Children Of Paradise By Camilla Grudova – A Review

Publisher: Atlantic Books

Publication Date: 7th July 2022

I read Camilla Grudova’s short story collection The Dolls Alphabet and absolutely loved it. Infact it has pride of place on my Forever Shelf and I don’t hang on to many short story collections usually.

Her stories are perfectly ‘on the wonk’ for me, off kilter and unusual, and that was the same for Children Of Paradise in absolute spades!

Holly takes a job as an usher at a once popular, grand and glamorous cinema known as The Paradise. Now however, it has lost its appeal, it’s funding and it’s glamorous opulence. Now it is run down, grubby, tatty and coming loose at it’s frayed edges.

Holly is initially ignored by her work colleagues, an unlikely band of twenty-something misfits and she feels terribly lonely. However, after a few weeks of being iced out she infiltrates their gang and gains trust enough to join in their nightly clandestine screenings of films once the cinema is closed and falls silent.

This group seem to only survive through their work at The Paradise and their love of film. They exist within the dark rich red walls of The Paradise as if the world outside isn’t real. They cruise the aisles of the cinema screen collecting discarded alcohol and drugs (prescription or otherwise) and pocketing lost jewellery or clothing.

They put up with the ever present irritation of the owner of The Paradise, an eccentric old woman who comes in to eat the food and watch the films. However when she dies the current employees are faced with a corporate take over and it’s from here that their lives both together in their misfit group and as individuals start to unravel in catastrophic and dark ways.

I tweeted about this book whilst halfway through it that it was grubby and gross and that is exactly what it is. And I mean that in a very positive way! The depictions and detailed descriptions of the now delapidated cinema made it so easy to imagine. The descriptions of cleaning up bodily fluids left behind after screenings, the blocked toilets and the rat infested popcorn were just stomach churning. Even though the cinema’s finery was fading fast the descriptions were vivid and visceral and unpleasant. Everything I love!

The characters are an unusual bunch, you get to see glimpses of each personality individually and how that fits with the coalescence of the group as a whole. Holly’s transformation from a quiet and unassuming usher from when she first was employed at The Paradise to when she has been absorbed fully into the group and is stealing and drug taking and having sex during screenings is interesting. You are taken on a slowly unfolding journey with her.

It’s also a quite sad depiction of capitalism and the pursuit of profit.

Overall it was a grimy, filthy, unsettling, grubby little novel and I absolutely loved it.

Thank you so much to Harry at Atlantic Books for my review copy.

See you all soon.

Amanda x @bookishchat


Still Born By Guadalupe Nettel (translated by Rosalind Harvey).

Publisher: Fitzcarraldo Editions

Publication Date: 22nd June 2022

I feel like a stuck record when I continually say that I love books surrounding the subject of struggling mothers. This book however looks at the flip side of that I suppose whilst still dealing with the many and varied complexities of motherhood and what that means in its various forms. The flip side in this case being choosing not to have children.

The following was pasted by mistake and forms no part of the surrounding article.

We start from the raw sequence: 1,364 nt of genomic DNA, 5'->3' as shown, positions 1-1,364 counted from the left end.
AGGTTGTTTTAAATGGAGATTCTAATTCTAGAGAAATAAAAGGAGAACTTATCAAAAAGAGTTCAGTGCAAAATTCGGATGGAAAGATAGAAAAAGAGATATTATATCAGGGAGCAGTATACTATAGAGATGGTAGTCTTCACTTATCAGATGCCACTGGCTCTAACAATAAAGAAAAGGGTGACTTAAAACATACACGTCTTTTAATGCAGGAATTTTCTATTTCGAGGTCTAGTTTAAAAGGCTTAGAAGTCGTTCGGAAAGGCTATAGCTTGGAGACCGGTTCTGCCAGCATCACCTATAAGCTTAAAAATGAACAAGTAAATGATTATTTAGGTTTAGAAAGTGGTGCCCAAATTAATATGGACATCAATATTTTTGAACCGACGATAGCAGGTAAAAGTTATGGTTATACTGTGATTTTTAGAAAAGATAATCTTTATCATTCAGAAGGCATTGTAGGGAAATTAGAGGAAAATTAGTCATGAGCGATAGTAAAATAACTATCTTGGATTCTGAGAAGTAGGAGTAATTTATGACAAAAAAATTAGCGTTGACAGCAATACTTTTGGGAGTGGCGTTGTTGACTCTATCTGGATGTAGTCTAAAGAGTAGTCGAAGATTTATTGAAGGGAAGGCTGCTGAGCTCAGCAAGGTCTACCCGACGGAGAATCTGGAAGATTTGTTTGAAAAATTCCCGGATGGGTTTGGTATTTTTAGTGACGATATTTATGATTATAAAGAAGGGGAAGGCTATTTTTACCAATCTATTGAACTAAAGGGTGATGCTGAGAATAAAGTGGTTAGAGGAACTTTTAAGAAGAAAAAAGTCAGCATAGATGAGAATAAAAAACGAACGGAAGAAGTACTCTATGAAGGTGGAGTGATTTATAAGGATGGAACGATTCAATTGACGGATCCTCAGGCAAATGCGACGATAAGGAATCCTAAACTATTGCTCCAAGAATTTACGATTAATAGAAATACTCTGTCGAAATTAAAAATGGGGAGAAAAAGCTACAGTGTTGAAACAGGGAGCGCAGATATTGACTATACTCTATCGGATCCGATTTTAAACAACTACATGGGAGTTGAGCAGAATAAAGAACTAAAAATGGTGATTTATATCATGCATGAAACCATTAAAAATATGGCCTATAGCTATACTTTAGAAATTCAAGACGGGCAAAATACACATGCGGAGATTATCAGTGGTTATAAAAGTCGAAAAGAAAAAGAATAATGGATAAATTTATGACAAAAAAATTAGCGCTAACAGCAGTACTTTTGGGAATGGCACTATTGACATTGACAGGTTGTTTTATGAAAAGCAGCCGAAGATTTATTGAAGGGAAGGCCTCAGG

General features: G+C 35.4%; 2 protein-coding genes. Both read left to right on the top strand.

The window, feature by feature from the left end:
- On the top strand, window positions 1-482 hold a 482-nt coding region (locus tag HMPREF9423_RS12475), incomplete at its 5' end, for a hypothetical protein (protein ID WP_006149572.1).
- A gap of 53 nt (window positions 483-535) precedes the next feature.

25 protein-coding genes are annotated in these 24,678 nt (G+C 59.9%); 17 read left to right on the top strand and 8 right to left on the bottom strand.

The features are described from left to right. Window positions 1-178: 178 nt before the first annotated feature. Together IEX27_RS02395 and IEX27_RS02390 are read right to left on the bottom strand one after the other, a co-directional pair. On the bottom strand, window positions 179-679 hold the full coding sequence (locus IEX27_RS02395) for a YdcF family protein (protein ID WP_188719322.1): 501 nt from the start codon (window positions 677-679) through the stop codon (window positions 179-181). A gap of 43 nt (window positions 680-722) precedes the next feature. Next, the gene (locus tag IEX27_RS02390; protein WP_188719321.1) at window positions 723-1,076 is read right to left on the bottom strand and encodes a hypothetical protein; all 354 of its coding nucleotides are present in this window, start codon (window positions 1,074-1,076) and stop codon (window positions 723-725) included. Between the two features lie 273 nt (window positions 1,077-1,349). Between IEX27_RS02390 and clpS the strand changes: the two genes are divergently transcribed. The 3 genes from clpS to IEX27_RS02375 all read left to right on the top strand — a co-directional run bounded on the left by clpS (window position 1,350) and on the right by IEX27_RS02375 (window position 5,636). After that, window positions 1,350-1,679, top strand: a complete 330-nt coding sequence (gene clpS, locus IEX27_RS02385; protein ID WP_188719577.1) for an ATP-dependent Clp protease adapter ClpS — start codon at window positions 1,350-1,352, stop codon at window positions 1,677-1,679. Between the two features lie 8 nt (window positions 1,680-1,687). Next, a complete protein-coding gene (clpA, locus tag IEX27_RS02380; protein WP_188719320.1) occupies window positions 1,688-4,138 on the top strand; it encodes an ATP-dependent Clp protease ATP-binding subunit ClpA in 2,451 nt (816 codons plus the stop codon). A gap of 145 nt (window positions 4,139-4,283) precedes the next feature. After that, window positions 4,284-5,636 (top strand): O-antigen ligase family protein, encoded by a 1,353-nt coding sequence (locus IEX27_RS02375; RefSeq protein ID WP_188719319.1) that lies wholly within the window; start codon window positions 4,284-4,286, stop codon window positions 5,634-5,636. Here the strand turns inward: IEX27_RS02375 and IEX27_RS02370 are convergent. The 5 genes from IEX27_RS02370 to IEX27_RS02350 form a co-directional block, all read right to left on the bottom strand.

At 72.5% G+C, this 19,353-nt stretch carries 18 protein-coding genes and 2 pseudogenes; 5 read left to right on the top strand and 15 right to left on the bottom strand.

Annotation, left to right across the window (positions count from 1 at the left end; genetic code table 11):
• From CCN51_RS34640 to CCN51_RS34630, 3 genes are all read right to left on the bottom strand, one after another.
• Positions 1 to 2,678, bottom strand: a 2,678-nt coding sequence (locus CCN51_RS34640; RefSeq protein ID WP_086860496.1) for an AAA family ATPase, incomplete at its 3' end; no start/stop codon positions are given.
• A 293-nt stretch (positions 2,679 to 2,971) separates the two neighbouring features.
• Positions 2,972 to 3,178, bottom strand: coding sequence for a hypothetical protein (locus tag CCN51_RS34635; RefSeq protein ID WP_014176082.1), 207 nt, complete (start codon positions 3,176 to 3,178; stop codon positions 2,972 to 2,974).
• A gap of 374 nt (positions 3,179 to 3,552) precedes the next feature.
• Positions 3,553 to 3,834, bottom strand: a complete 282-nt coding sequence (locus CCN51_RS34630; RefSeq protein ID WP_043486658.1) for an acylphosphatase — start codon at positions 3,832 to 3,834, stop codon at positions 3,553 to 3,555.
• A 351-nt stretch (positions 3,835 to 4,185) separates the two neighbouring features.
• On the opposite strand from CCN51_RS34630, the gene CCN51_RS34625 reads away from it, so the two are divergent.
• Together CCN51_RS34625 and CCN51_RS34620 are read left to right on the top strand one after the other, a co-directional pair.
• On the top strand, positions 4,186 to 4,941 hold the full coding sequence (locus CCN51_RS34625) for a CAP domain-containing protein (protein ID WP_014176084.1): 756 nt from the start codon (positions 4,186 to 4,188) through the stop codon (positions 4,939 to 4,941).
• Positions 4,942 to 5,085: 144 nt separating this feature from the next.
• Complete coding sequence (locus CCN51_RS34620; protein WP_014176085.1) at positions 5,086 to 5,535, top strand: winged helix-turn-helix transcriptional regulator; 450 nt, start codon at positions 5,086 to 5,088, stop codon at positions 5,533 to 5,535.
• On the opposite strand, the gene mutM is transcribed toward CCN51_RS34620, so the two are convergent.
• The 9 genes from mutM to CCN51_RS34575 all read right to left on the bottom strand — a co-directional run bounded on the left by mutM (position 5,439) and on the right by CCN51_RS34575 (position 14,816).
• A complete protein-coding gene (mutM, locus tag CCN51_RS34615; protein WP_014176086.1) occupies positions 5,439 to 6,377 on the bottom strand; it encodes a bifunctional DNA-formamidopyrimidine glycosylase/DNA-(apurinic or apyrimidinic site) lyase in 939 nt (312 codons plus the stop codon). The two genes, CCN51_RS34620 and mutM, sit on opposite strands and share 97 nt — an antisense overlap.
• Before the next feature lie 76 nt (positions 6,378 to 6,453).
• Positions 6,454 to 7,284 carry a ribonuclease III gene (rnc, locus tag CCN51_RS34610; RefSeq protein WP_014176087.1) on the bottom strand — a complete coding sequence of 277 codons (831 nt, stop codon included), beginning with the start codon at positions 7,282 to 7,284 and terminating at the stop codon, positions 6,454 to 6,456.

Set in Mexico (translated from the Spanish by Rosalind Harvey) Still Born by Guadalupe Nettel tells the two contrasting stories of friends Laura and Alina, both in their mid-thirties. From their early life together both women have always stated that they didn’t want to have children and Laura in particular looked down on women who did. However, Alina then changes her mind and decides she wants to try for a child whilst this decision cements Laura’s feelings that she wants to remain childless and so takes the decision to be sterilised.

Laura then develops an interest in her neighbours child, an 8 year old boy who regularly throws tantrums and can be heard through the walls verbally abusing his single mother. As Laura watches the pigeon nest in her garden bear eggs then fledgling birds, she contemplates the meaning of motherhood and what makes a mother, whilst getting closer to the boy next door.

Alina’s pregnancy journey is not an easy one, far from it, and she has to make some difficult decisions which in turn lead to a difficult start to motherhood.

Both women have to come to terms with their feelings around motherhood and caring for children in vastly different ways.

I enjoyed the fact that the main narrator is Laura throughout. We learn of Alina’s struggles through Laura’s eyes but still with a close attention to detail which allows us as the reader to become invested in Alina’s journey.

It is not only the two main characters and their views on motherhood we see, there is also Laura’s relationship with her own mother, and the relationship between the single mother next door and the young boy. This book makes you think about the decisions women have to make with regards to having children and the way they are treated based on those decisions.

As I mentioned, I quite regularly read around the subject of motherhood but I rarely read from the perspective of someone so assured in their decision not to have children. This was an interesting angle for me. The writing is sharp and the chapters are short which makes for a propulsive read.

I am now keen to read any other translated Guadalupe Nettel books so I’ll be on the look out!

Thank you to Clare Bogen and Fitzcarraldo Editions for my review copy.

See you all soon.

Amanda x